The Common Law

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Harvard University Press, 2009 - History - 393 pages
2 Reviews

Much more than an historical examination of liability, criminal law, torts, bail, possession and ownership, and contracts, The Common Law articulates the ideas and judicial theory of one of the greatest justices of the Supreme Court. G. Edward White reminds us why the book remains essential reading not only for law students but also for anyone interested in American history. The text published is, with occasional corrections of typographical errors, identical with that found in the first and all subsequent printings by Little, Brown.


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User Review  - keylawk - LibraryThing

Holmes spent the first ten years of his service on the Supreme Court known as "The Dissenter", and for most of the chamber discussion was literally holding his head in his hands in utter despondency ... Read full review

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Professor G. Edward White also appeared on the Charlottesville, Virginia, politics interview program Politics Matters with host and producer Jan Madeleine Paynter discussing the Supreme Court:


Early Forms of Liability
The Criminal Law
Torts Trespass and Negligence
Fraud Malice and Intent The Theory of Torts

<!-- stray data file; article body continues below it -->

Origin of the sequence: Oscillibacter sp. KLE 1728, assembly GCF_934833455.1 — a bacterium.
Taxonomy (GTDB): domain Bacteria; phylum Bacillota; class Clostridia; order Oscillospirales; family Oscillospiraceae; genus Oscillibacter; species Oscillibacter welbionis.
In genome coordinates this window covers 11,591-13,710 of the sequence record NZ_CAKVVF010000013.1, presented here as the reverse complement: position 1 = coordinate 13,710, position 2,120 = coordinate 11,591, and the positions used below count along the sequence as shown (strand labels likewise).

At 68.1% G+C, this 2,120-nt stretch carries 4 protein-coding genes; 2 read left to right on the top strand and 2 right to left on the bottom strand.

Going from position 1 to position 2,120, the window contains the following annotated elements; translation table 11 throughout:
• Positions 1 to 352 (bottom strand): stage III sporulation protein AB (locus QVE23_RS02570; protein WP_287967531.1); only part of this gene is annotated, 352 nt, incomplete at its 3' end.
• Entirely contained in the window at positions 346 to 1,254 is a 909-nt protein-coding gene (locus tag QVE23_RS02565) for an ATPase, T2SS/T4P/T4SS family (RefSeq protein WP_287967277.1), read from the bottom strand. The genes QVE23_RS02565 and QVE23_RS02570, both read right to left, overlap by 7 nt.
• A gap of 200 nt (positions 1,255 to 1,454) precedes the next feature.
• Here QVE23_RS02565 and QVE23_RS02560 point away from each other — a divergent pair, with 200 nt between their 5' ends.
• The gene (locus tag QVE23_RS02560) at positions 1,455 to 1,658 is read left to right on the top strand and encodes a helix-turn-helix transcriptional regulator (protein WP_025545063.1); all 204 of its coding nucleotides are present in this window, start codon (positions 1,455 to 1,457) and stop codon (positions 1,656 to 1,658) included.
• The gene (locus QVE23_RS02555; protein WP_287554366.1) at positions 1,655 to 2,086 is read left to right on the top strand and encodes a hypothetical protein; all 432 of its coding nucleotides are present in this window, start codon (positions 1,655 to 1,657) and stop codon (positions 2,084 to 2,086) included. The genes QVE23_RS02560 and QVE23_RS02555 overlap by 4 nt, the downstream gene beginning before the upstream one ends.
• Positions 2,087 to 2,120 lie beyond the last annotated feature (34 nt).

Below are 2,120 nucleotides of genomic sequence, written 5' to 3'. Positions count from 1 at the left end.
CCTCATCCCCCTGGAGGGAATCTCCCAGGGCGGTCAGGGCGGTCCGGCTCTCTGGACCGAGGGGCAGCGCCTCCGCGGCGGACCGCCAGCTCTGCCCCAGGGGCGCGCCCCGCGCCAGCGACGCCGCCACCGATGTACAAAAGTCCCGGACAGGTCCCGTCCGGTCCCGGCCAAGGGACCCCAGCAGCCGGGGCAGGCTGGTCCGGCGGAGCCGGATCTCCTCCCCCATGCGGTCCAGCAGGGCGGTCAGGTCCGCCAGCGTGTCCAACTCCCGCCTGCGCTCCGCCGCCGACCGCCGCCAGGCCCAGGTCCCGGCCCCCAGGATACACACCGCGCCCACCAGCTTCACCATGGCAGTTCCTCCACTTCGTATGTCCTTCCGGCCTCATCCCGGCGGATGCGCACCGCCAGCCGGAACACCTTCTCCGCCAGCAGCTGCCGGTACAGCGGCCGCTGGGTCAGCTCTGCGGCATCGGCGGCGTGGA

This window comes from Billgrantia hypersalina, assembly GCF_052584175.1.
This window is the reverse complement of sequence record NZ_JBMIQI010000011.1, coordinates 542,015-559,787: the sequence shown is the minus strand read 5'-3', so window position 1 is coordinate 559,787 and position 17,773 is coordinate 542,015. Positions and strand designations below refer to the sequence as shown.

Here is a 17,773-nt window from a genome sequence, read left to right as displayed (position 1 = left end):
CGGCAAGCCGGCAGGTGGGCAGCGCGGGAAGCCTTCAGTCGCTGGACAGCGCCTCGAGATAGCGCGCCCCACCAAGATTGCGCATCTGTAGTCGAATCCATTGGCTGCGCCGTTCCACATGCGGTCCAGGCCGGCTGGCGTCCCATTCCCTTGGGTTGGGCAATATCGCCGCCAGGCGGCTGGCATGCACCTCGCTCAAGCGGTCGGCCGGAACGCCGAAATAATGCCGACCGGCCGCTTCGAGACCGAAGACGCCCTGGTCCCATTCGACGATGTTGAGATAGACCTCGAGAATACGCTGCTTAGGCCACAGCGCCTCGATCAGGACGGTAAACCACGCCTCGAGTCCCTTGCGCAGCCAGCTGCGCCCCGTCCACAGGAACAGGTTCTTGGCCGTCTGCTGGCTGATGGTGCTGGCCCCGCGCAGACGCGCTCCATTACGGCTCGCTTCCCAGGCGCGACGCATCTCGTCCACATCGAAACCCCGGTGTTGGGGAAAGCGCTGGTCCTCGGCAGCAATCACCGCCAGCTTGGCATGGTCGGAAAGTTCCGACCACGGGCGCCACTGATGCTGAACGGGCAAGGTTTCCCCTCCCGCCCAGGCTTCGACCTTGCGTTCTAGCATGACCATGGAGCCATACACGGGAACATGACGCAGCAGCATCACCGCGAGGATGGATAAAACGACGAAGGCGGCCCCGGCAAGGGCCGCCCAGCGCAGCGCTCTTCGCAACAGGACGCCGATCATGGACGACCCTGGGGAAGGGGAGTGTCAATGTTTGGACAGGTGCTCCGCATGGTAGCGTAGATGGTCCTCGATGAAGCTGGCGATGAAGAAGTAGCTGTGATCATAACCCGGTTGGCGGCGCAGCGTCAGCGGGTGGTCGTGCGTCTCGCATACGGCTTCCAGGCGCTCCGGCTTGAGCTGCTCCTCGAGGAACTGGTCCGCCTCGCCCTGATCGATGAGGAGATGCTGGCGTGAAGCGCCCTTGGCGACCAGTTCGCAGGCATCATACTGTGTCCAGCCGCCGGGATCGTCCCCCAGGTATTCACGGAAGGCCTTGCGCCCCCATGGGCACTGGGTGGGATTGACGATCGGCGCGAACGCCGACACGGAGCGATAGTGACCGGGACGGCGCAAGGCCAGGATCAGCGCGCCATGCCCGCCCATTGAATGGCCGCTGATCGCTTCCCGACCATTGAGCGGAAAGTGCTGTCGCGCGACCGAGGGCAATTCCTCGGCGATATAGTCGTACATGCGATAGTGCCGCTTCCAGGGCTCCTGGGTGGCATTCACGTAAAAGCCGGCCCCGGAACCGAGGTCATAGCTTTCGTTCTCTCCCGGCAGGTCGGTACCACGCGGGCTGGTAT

The Bailee at Common Law
Contract I History
Contract II Elements
Successions I After Death II Inter Vivos
Successions II Inter Vivos
Selected Bibliography
Glossary of Legal Terms
Table of Cases
Year Books and Early Cases

Contract III Void and Voidable

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About the author (2009)

Oliver Wendell Holmes, Jr. (March 8, 1841- March 6, 1935) was an American jurist who served as an Associate Justice of the Supreme Court of the United States from 1902 to 1932, and as Acting Chief Justice of the United States January - February 1930. Holmes was born in Boston, Massachusetts, the son of the prominent writer and physician Oliver Wendell Holmes, Sr. Holmes graduated from Harvard University, as did his father. He enlisted in the Massachusetts militia in the Spring of 1861 and he retired to his home in Boston after his three-year enlistment ended in 1864. Upon his return, he enrolled in Harvard Law School; he was admitted to the bar in 1866. On August 11, 1902, President Theodore Roosevelt nominated Holmes to a seat on the United States Supreme Court vacated by Justice Horace Gray, who had retired in July. The nomination was made on the recommendation of Senator Henry Cabot Lodge, then the junior senator from Massachusetts. Holmes stepped down from the court in 1932 and retired when he was 90 years of age. Many of his papers and writings were donated to Harvard Law School. Holmes died of pneumonia in Washington, D. C. on March 6, 1935; he was almost 94 years old.

G. Edward White is David and Mary Harrison Distinguished Professor of Law at the University of Virginia and the author of numerous books, including Oliver Wendell Holmes, Jr. and Alger Hiss's Looking-Glass Wars.

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